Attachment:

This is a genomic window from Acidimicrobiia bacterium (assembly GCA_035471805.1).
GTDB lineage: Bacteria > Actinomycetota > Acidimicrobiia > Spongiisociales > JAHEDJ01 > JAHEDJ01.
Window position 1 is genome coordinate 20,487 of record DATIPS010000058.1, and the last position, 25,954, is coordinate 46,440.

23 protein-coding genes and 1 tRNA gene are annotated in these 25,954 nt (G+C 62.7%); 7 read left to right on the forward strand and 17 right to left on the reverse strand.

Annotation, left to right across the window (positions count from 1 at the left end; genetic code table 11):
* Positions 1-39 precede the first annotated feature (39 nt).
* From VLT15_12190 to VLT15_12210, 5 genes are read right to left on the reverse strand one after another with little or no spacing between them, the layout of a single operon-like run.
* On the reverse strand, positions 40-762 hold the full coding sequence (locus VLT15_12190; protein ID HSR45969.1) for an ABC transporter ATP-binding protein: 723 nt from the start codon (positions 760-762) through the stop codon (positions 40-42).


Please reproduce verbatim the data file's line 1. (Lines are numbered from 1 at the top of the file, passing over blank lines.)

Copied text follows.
This is a genomic window from Acidimicrobiia bacterium (assembly GCA_035471805.1).